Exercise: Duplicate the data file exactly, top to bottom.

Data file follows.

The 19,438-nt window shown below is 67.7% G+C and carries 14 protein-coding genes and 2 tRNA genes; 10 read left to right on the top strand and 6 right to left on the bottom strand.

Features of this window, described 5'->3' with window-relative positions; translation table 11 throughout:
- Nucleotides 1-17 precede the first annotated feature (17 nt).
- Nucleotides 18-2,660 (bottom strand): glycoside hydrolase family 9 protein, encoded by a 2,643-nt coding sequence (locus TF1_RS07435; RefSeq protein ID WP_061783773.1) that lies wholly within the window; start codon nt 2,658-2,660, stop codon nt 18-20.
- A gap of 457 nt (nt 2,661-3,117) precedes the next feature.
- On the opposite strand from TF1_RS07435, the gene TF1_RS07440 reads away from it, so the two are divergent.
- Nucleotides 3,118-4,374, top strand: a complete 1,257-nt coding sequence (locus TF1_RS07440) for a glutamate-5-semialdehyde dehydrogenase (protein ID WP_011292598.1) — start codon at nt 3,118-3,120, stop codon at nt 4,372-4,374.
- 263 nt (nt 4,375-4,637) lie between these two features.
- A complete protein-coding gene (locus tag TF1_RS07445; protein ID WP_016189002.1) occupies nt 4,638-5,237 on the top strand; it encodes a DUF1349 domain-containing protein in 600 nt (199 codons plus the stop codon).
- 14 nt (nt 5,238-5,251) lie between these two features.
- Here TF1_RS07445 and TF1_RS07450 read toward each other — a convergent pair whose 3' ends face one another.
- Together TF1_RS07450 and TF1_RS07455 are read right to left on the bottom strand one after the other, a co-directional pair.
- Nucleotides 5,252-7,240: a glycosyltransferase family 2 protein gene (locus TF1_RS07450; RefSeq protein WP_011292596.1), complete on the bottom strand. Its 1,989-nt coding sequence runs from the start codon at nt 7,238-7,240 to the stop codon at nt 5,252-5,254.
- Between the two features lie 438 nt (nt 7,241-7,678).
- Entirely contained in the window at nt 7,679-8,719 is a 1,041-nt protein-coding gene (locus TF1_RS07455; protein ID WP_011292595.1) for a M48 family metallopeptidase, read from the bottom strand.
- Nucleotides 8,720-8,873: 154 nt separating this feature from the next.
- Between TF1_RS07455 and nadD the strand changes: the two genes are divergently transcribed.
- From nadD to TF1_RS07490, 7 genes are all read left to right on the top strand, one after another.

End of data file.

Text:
The 19,438-nt window shown below is 67.7% G+C and carries 14 protein-coding genes and 2 tRNA genes; 10 read left to right on the top strand and 6 right to left on the bottom strand.

Features of this window, described 5'->3' with window-relative positions; translation table 11 throughout:
- Nucleotides 1-17 precede the first annotated feature (17 nt).
- Nucleotides 18-2,660 (bottom strand): glycoside hydrolase family 9 protein, encoded by a 2,643-nt coding sequence (locus TF1_RS07435; RefSeq protein ID WP_061783773.1) that lies wholly within the window; start codon nt 2,658-2,660, stop codon nt 18-20.
- A gap of 457 nt (nt 2,661-3,117) precedes the next feature.
- On the opposite strand from TF1_RS07435, the gene TF1_RS07440 reads away from it, so the two are divergent.
- Nucleotides 3,118-4,374, top strand: a complete 1,257-nt coding sequence (locus TF1_RS07440) for a glutamate-5-semialdehyde dehydrogenase (protein ID WP_011292598.1) — start codon at nt 3,118-3,120, stop codon at nt 4,372-4,374.
- 263 nt (nt 4,375-4,637) lie between these two features.
- A complete protein-coding gene (locus tag TF1_RS07445; protein ID WP_016189002.1) occupies nt 4,638-5,237 on the top strand; it encodes a DUF1349 domain-containing protein in 600 nt (199 codons plus the stop codon).
- 14 nt (nt 5,238-5,251) lie between these two features.
- Here TF1_RS07445 and TF1_RS07450 read toward each other — a convergent pair whose 3' ends face one another.
- Together TF1_RS07450 and TF1_RS07455 are read right to left on the bottom strand one after the other, a co-directional pair.
- Nucleotides 5,252-7,240: a glycosyltransferase family 2 protein gene (locus TF1_RS07450; RefSeq protein WP_011292596.1), complete on the bottom strand. Its 1,989-nt coding sequence runs from the start codon at nt 7,238-7,240 to the stop codon at nt 5,252-5,254.
- Between the two features lie 438 nt (nt 7,241-7,678).
- Entirely contained in the window at nt 7,679-8,719 is a 1,041-nt protein-coding gene (locus TF1_RS07455; protein ID WP_011292595.1) for a M48 family metallopeptidase, read from the bottom strand.
- Nucleotides 8,720-8,873: 154 nt separating this feature from the next.
- Between TF1_RS07455 and nadD the strand changes: the two genes are divergently transcribed.
- From nadD to TF1_RS07490, 7 genes are all read left to right on the top strand, one after another.